“I think the problem with the blanket rule is it just sets expectations and then no one thinks about it and then it becomes a reason not to listen,” he said.

Though he has criticisms of the board, Dugan hasn’t communicated his disagreements with the board during public comment periods.

At a virtual candidates’ forum hosted by the League of Women Voters of Scarsdale on May 2, candidate Irin Israel criticized other candidates running for the board of education for not speaking up in the last year of the pandemic during board meetings.

Dugan responded to Israel, saying that he was “good at speaking up” when he wanted to, when he felt it was important, and when it was necessary to do so.

When asked why he hadn’t shared his opinion with the board, Dugan told the Inquirer he is the type of person who likes to keep his ear to the ground and doesn’t necessarily need to be one of many people speaking on a similar issue.

“I felt that there was such a strong surge of multiple opinions that it kind of gets lost,” said Dugan. “To me, what I’m doing now is, I think, a much better way of letting my views be known than to be one of many voices at a meeting where you might not even have a chance to speak because the time runs out.”

Dugan added that he didn’t think it was a qualification for a board member to speak during the public comment portion of a meeting and that there was a difference between the roles of a parent and member of the board.

In March, Israel, who was not running as a candidate for the school board at the time, submitted a FOIL request for architectural information about district buildings and received a study by BBS Architects dated Jan. 8, which used a graphic method analysis, rather than a square footage analysis, to show that 507 more occupants could theoretically have been added to the elementary schools at 100% capacity. The presentation was kept for internal reference and wasn’t shared with the board, the district’s Restart Steering Committee or the public.

Dugan said there wasn’t a clear line of sight for the timing and benchmarks that needed to be met for a reopening of the schools and that even if those benchmarks couldn’t be met, it would’ve been helpful to communicate that, so the community was in the know.

“The board and the district really have a very difficult job of balancing public health and safety with educational goals and benchmarks,” said Dugan. “I would be hesitant to second guess the balancing decision that happens there. But I don’t hesitate to second guess the communication decision, or lack thereof, because that’s a different story.”

Dugan added that he didn’t know why the documents from the FOIL weren’t shared with the board, calling it “mystifying.”

“I am sure that lots of things happen at the district that they don’t share with the board, because otherwise it would be millions of pieces of paper that the board has to deal with,” he said. “But this one seems kind of important.”

In November, a debate broke out between elementary school parents and the administration about whether the district could reduce the 6-foot social distancing requirements by adding barriers, as outlined in guidance from the New York State Department of Health.

Dugan said, in his view, the guidance wasn’t all that confusing in order to get students back in school, but that the district’s thinking wasn’t clear to the broader community.

“That lack of clarity generated speculation and it wasn’t good,” said Dugan.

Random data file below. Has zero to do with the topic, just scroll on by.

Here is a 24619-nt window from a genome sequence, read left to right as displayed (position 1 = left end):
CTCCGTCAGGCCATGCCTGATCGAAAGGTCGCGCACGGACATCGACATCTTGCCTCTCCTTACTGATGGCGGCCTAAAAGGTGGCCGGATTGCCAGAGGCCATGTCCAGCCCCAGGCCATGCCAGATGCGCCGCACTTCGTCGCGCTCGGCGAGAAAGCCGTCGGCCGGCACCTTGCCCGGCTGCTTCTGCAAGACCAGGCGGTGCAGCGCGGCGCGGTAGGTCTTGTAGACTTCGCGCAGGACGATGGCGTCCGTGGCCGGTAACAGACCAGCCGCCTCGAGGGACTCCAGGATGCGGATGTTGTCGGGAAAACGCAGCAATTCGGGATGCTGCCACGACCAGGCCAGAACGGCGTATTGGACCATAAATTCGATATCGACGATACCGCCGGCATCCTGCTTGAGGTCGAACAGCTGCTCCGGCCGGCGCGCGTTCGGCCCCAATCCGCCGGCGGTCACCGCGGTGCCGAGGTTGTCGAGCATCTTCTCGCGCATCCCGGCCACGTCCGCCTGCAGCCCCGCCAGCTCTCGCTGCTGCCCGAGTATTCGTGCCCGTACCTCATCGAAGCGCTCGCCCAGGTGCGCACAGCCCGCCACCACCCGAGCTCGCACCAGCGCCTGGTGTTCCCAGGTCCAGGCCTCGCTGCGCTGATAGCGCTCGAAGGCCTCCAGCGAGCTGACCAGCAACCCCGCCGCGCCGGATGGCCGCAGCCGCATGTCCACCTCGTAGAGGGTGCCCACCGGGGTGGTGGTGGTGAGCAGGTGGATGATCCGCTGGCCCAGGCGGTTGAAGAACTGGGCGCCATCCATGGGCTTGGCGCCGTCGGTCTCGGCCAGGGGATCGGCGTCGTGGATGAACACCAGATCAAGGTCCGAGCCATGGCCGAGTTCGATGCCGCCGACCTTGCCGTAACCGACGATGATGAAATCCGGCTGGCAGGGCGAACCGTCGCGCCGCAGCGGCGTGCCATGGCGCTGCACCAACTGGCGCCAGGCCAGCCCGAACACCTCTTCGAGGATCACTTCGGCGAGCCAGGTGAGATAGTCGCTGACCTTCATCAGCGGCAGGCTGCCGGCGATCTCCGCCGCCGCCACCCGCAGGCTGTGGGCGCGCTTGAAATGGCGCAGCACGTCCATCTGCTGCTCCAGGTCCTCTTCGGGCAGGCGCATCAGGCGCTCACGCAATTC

Dugan said his own daughters, an eighth-grader, a sixth-grader and a fourth-grader, have all had great elementary school experiences in Scarsdale. But when remote learning was instituted during the pandemic, he said his youngest daughter, who is in a 504 educational plan, wasn’t receiving the support and services she needed during the pandemic, and his sixth-grade daughter struggled with remote learning and keeping up with homework.

With so much still not known about the trajectory of the pandemic, the prevalence of variants and what guidance the state will provide in September, Dugan said the priority going into the fall should be to shift focus back to strengthening curriculum and the schools’ programs.

Though numbers are trending in the right direction right now, COVID-19 vaccination rates and variants are still a major concern moving into the new school year. Dugan said it is still too early to “take down the scaffolding,” as there could still be legitimate public health concerns about the number of kids attending school in person in September.

Dugan said he supports having an extra board meeting during the summer.

Besides the pandemic, which has dominated much of the board and district’s conversations in the last year, Dugan said the board’s diversity, equity and inclusion initiative was going to be an important issue moving forward, and he said there was an “obligation and duty” to ensure that Scarsdale’s diverse communities are represented. All the candidates running for the school board are white and a majority of those currently serving on the board and in the administration are also white.

Though he thinks the board was well intentioned in its response to the pandemic and wanted to do the right thing, the board, he said, was “caught up in bureaucratic policies” about communicating with the public, which created problems that could have been avoided.

“When I had the opportunity to put my name in for school board, I recognized that this is going to be a big commitment,” said Dugan. “I’ve had some time away from being involved here. I think I can do this. I’ve recharged my batteries.”

 

The school board election and budget vote will be held at the Scarsdale Congregational Church on Heathcote Road on May 18. Polls will be open from 7 a.m. to 9 p.m. Registered voters can cast their ballot in person or by absentee ballot.

Dugan vies for seat on Scarsdale board of ed